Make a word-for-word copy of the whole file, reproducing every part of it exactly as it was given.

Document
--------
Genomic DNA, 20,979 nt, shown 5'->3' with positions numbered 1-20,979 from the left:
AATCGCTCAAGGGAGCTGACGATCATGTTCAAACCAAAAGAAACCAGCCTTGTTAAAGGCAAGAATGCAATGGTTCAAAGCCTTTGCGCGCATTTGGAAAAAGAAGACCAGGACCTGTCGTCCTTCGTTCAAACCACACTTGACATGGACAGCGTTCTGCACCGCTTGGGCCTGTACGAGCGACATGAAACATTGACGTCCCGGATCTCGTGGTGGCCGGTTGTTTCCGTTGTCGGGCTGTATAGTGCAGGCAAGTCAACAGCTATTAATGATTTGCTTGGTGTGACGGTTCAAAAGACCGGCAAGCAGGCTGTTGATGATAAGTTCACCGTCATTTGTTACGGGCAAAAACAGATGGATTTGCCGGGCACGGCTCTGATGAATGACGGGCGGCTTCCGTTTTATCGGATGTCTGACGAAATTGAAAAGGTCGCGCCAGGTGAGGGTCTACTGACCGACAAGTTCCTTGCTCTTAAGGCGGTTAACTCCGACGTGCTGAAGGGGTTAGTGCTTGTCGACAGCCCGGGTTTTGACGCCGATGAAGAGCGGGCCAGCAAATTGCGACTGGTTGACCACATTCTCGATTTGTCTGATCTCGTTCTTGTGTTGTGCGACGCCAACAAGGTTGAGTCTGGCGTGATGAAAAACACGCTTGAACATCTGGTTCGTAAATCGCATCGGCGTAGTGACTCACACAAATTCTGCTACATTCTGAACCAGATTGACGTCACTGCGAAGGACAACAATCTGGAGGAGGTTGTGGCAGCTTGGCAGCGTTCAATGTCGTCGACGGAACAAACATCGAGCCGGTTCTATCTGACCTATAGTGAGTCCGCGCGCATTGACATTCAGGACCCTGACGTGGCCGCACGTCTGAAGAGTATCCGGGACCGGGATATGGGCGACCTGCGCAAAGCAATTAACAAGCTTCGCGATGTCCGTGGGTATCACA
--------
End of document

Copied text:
Genomic DNA, 20,979 nt, shown 5'->3' with positions numbered 1-20,979 from the left:
AATCGCTCAAGGGAGCTGACGATCATGTTCAAACCAAAAGAAACCAGCCTTGTTAAAGGCAAGAATGCAATGGTTCAAAGCCTTTGCGCGCATTTGGAAAAAGAAGACCAGGACCTGTCGTCCTTCGTTCAAACCACACTTGACATGGACAGCGTTCTGCACCGCTTGGGCCTGTACGAGCGACATGAAACATTGACGTCCCGGATCTCGTGGTGGCCGGTTGTTTCCGTTGTCGGGCTGTATAGTGCAGGCAAGTCAACAGCTATTAATGATTTGCTTGGTGTGACGGTTCAAAAGACCGGCAAGCAGGCTGTTGATGATAAGTTCACCGTCATTTGTTACGGGCAAAAACAGATGGATTTGCCGGGCACGGCTCTGATGAATGACGGGCGGCTTCCGTTTTATCGGATGTCTGACGAAATTGAAAAGGTCGCGCCAGGTGAGGGTCTACTGACCGACAAGTTCCTTGCTCTTAAGGCGGTTAACTCCGACGTGCTGAAGGGGTTAGTGCTTGTCGACAGCCCGGGTTTTGACGCCGATGAAGAGCGGGCCAGCAAATTGCGACTGGTTGACCACATTCTCGATTTGTCTGATCTCGTTCTTGTGTTGTGCGACGCCAACAAGGTTGAGTCTGGCGTGATGAAAAACACGCTTGAACATCTGGTTCGTAAATCGCATCGGCGTAGTGACTCACACAAATTCTGCTACATTCTGAACCAGATTGACGTCACTGCGAAGGACAACAATCTGGAGGAGGTTGTGGCAGCTTGGCAGCGTTCAATGTCGTCGACGGAACAAACATCGAGCCGGTTCTATCTGACCTATAGTGAGTCCGCGCGCATTGACATTCAGGACCCTGACGTGGCCGCACGTCTGAAGAGTATCCGGGACCGGGATATGGGCGACCTGCGCAAAGCAATTAACAAGCTTCGCGATGTCCGTGGGTATCACA